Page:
What I remember most about that rainy spring morning was that I was chilled to the bone in this unheated, very damp building, but as soon as I spotted this painting it spoke to me (and my physical discomfort ceased to matter.)
If works of art could speak, I am positive I would have heard the words, “Pay attention here.”
After our college art history professor/tour guide started explaining the specifics of this painting…I knew I wanted to find a print to take home with me. While no one seemed to take enough interest in this particular work of Tiepolo to make wall sized prints, I did manage to locate a postcard size rendering, which I laminated and now use as a bookmark.
Every time I pull this beloved scene out of the pages of a book, I stop and study this artist’s rendition of a universal truth.
Everyone needs a helping hand.
This painting depicts a muscular angelic being coming to the rescue of a similarly muscular scaffold working man who’s lost his footing and the implication is sure death (if not for this divine rescue.)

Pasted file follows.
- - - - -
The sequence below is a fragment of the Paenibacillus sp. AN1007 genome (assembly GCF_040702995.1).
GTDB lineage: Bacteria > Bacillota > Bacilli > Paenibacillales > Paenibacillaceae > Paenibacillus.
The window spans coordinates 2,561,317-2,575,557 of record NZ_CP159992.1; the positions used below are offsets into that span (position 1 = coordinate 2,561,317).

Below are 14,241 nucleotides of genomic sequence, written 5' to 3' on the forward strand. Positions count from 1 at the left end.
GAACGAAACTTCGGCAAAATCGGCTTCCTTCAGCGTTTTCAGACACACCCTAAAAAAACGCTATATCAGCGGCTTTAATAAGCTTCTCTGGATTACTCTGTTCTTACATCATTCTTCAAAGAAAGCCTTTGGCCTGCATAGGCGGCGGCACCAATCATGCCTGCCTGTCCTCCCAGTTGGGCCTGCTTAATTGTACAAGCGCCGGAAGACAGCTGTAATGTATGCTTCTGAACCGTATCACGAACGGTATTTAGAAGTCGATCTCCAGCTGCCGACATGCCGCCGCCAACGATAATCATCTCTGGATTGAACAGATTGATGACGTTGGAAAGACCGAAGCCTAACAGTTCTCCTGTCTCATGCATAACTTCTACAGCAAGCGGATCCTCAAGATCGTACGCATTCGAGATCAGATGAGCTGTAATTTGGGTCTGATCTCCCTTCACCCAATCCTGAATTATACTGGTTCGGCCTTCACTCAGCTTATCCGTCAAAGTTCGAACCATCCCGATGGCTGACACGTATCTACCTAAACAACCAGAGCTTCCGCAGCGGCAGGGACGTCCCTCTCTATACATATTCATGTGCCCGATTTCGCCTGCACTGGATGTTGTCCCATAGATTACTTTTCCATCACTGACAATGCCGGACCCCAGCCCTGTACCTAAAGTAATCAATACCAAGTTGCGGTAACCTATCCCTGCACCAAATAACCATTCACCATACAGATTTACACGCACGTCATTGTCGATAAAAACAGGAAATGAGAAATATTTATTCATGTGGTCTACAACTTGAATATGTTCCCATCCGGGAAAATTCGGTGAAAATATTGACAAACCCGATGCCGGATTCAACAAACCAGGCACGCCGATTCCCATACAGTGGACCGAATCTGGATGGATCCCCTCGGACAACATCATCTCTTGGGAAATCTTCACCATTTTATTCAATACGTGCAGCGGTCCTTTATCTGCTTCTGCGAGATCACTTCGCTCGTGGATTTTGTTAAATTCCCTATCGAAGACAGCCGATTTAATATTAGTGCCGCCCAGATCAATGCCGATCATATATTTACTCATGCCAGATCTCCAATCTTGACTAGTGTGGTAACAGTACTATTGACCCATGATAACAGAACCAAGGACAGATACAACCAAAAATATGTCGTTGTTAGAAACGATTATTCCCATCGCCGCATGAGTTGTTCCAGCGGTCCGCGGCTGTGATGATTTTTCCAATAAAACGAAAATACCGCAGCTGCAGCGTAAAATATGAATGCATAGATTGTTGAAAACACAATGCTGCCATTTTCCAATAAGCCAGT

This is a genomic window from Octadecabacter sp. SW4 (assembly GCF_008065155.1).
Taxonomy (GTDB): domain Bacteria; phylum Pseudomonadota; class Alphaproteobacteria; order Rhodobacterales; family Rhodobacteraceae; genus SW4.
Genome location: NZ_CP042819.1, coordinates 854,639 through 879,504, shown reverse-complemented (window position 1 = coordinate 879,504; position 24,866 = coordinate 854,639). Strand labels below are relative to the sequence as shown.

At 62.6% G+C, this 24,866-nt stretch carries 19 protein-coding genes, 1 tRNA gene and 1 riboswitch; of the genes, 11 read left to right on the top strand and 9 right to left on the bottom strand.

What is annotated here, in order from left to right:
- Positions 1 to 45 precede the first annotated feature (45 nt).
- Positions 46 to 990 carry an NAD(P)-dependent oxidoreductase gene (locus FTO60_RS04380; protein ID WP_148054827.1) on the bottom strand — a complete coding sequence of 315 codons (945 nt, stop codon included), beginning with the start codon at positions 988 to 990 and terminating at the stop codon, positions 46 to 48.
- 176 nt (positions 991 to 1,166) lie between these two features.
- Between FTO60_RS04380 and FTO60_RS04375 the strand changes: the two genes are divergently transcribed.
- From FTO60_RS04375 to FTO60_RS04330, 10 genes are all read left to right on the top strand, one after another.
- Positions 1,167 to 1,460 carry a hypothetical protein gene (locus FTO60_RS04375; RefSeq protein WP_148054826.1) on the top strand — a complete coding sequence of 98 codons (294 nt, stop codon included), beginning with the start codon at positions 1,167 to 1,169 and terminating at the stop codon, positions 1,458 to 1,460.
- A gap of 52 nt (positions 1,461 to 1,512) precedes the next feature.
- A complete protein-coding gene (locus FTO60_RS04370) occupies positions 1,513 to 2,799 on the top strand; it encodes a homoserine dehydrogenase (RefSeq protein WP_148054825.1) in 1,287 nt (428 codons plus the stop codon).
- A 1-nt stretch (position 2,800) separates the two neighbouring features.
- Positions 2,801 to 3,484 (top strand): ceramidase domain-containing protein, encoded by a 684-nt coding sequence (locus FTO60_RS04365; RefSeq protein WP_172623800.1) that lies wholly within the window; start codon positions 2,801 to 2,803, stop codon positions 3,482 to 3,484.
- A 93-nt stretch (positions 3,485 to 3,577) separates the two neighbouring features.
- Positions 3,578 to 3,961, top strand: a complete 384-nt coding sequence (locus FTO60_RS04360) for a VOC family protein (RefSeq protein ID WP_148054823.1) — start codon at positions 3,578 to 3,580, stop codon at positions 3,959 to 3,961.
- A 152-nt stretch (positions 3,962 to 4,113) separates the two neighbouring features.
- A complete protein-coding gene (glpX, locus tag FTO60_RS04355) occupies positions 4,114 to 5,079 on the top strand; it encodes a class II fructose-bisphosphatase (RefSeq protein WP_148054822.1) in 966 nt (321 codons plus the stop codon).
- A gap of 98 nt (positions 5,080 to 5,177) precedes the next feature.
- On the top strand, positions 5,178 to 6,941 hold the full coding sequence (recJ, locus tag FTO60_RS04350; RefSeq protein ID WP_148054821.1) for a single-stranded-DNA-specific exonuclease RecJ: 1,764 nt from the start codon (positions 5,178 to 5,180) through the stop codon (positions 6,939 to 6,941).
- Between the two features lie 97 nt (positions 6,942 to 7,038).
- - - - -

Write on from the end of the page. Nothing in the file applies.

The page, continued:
While I don’t envision myself falling off high places and requiring this sort of help, I do know enough to take the help of my friends when they see me slipping.
Everyone can agree that certain environments can make us sick. Some are more hazardous than others (like this painting illustrates.) But how often do we stop to consider how our social environment affects us?
Hardly ever, if at all.
This is where good friends step in and care enough to offer a different kind of rescue. They love us enough to ask the hard questions, offer some alternate solutions, and then stand with us while we try to summon up the courage to make some changes (and aren’t relationships just the hardest changes to make?)
As author Larry Julian writes, “Our environment provides the trigger that sparks the best (and the worst) in us.”
Social environments are no exception.
We want to trigger the best in others (and have them do the same in us.)
Another truth — We become most like those with whom we associate with most.
So taking a good look at what (who) sets us off (in the right direction/wrong) is something worth taking note of (and then changing.)